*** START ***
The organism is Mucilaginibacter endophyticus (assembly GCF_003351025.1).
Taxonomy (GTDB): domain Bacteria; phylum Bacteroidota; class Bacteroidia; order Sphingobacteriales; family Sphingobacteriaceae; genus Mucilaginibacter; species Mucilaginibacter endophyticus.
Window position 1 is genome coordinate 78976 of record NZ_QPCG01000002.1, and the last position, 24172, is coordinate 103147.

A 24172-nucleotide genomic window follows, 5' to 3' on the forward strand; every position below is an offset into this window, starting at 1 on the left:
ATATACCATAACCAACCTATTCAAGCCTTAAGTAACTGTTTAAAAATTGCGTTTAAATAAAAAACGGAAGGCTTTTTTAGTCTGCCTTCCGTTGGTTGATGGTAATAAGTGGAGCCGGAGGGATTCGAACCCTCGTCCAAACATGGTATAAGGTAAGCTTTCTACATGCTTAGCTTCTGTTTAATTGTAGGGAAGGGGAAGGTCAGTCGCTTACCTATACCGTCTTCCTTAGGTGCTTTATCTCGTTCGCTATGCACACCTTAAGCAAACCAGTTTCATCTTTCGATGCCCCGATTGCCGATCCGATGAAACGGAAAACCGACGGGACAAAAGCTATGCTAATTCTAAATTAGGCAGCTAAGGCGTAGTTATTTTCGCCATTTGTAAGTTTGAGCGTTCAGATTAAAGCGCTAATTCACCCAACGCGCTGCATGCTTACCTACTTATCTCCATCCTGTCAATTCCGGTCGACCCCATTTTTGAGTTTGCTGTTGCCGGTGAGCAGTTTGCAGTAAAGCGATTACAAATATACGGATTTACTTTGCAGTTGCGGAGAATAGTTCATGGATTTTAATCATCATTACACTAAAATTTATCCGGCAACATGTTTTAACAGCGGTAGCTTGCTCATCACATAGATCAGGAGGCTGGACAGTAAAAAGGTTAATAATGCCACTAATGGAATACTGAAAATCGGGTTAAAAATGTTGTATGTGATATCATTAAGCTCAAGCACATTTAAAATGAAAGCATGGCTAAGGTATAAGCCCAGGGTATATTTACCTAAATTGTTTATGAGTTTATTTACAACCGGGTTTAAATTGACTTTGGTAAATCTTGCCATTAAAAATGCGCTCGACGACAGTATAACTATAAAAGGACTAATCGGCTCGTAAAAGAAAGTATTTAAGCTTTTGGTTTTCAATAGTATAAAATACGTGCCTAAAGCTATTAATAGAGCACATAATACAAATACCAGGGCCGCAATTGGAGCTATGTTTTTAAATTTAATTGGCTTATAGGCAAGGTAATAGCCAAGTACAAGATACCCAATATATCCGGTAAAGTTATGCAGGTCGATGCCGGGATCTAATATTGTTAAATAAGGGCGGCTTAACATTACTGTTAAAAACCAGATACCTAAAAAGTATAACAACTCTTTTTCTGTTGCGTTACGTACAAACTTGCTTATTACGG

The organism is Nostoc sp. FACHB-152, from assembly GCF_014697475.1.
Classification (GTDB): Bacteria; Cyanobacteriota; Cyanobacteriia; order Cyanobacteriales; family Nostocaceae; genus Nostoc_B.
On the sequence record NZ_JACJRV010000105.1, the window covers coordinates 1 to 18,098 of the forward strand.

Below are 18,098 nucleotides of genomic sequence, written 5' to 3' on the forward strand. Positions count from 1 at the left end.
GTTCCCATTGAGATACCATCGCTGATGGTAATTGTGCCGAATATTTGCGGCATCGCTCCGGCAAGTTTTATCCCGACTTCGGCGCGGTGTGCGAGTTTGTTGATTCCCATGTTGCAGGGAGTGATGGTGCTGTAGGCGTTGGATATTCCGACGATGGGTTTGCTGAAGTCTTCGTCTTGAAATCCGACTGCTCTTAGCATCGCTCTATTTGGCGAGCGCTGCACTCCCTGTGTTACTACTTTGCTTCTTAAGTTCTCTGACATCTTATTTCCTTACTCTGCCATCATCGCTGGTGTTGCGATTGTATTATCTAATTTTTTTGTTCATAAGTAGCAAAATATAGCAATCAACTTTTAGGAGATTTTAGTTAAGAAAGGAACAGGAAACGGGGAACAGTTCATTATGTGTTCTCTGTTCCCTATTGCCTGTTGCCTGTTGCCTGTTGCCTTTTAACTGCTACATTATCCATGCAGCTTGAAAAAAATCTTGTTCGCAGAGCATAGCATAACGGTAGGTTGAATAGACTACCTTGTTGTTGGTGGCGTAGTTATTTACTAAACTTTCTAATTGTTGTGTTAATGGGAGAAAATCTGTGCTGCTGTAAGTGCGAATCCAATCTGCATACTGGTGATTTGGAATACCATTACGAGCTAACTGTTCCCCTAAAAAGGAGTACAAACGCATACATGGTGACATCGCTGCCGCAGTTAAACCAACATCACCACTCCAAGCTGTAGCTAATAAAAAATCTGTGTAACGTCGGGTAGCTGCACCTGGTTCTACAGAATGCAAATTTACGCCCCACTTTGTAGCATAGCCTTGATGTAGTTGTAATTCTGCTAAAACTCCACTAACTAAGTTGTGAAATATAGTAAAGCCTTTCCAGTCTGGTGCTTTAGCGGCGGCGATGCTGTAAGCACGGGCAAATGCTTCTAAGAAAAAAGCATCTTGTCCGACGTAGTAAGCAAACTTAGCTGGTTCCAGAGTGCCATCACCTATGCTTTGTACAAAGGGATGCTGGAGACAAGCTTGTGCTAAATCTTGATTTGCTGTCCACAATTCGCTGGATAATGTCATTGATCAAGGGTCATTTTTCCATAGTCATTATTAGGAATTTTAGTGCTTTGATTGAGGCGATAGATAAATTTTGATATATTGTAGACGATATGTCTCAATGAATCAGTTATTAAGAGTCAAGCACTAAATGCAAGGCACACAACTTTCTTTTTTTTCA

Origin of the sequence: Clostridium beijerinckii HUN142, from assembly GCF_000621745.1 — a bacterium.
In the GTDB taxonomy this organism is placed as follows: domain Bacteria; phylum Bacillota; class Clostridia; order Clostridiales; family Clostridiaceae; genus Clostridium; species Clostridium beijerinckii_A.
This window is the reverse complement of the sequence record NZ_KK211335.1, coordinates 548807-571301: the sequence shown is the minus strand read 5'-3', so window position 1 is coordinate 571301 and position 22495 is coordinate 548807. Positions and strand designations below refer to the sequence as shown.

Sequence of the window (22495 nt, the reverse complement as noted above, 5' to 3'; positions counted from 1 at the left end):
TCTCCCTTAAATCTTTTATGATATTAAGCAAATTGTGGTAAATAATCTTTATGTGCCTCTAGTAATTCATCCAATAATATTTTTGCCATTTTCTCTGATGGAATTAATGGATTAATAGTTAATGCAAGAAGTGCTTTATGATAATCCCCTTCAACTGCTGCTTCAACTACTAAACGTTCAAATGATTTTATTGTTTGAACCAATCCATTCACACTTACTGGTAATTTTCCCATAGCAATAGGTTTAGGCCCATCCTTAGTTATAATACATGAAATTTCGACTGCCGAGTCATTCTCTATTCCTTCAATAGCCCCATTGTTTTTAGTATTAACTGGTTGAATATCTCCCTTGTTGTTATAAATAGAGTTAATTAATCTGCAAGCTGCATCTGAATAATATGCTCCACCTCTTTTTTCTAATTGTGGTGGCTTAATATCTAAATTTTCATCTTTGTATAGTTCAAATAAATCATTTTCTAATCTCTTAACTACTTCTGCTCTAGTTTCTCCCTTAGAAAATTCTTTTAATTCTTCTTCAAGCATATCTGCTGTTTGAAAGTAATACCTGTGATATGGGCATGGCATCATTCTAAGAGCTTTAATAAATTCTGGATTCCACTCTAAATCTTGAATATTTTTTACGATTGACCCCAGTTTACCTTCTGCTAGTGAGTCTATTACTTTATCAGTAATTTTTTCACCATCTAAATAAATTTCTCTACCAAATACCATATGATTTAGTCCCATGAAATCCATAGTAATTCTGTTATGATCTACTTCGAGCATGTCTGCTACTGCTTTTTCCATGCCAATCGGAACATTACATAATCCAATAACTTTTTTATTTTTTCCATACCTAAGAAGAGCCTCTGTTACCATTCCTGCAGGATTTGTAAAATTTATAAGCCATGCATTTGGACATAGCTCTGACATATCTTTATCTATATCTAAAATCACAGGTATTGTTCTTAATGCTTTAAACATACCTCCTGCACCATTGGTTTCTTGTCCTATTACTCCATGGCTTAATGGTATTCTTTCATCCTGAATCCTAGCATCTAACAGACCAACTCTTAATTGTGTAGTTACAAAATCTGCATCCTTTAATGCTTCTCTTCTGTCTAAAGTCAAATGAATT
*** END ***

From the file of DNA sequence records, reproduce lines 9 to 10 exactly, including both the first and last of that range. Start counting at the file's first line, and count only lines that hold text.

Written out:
Below are 18,098 nucleotides of genomic sequence, written 5' to 3' on the forward strand. Positions count from 1 at the left end.
GTTCCCATTGAGATACCATCGCTGATGGTAATTGTGCCGAATATTTGCGGCATCGCTCCGGCAAGTTTTATCCCGACTTCGGCGCGGTGTGCGAGTTTGTTGATTCCCATGTTGCAGGGAGTGATGGTGCTGTAGGCGTTGGATATTCCGACGATGGGTTTGCTGAAGTCTTCGTCTTGAAATCCGACTGCTCTTAGCATCGCTCTATTTGGCGAGCGCTGCACTCCCTGTGTTACTACTTTGCTTCTTAAGTTCTCTGACATCTTATTTCCTTACTCTGCCATCATCGCTGGTGTTGCGATTGTATTATCTAATTTTTTTGTTCATAAGTAGCAAAATATAGCAATCAACTTTTAGGAGATTTTAGTTAAGAAAGGAACAGGAAACGGGGAACAGTTCATTATGTGTTCTCTGTTCCCTATTGCCTGTTGCCTGTTGCCTGTTGCCTTTTAACTGCTACATTATCCATGCAGCTTGAAAAAAATCTTGTTCGCAGAGCATAGCATAACGGTAGGTTGAATAGACTACCTTGTTGTTGGTGGCGTAGTTATTTACTAAACTTTCTAATTGTTGTGTTAATGGGAGAAAATCTGTGCTGCTGTAAGTGCGAATCCAATCTGCATACTGGTGATTTGGAATACCATTACGAGCTAACTGTTCCCCTAAAAAGGAGTACAAACGCATACATGGTGACATCGCTGCCGCAGTTAAACCAACATCACCACTCCAAGCTGTAGCTAATAAAAAATCTGTGTAACGTCGGGTAGCTGCACCTGGTTCTACAGAATGCAAATTTACGCCCCACTTTGTAGCATAGCCTTGATGTAGTTGTAATTCTGCTAAAACTCCACTAACTAAGTTGTGAAATATAGTAAAGCCTTTCCAGTCTGGTGCTTTAGCGGCGGCGATGCTGTAAGCACGGGCAAATGCTTCTAAGAAAAAAGCATCTTGTCCGACGTAGTAAGCAAACTTAGCTGGTTCCAGAGTGCCATCACCTATGCTTTGTACAAAGGGATGCTGGAGACAAGCTTGTGCTAAATCTTGATTTGCTGTCCACAATTCGCTGGATAATGTCATTGATCAAGGGTCATTTTTCCATAGTCATTATTAGGAATTTTAGTGCTTTGATTGAGGCGATAGATAAATTTTGATATATTGTAGACGATATGTCTCAATGAATCAGTTATTAAGAGTCAAGCACTAAATGCAAGGCACACAACTTTCTTTTTTTTCA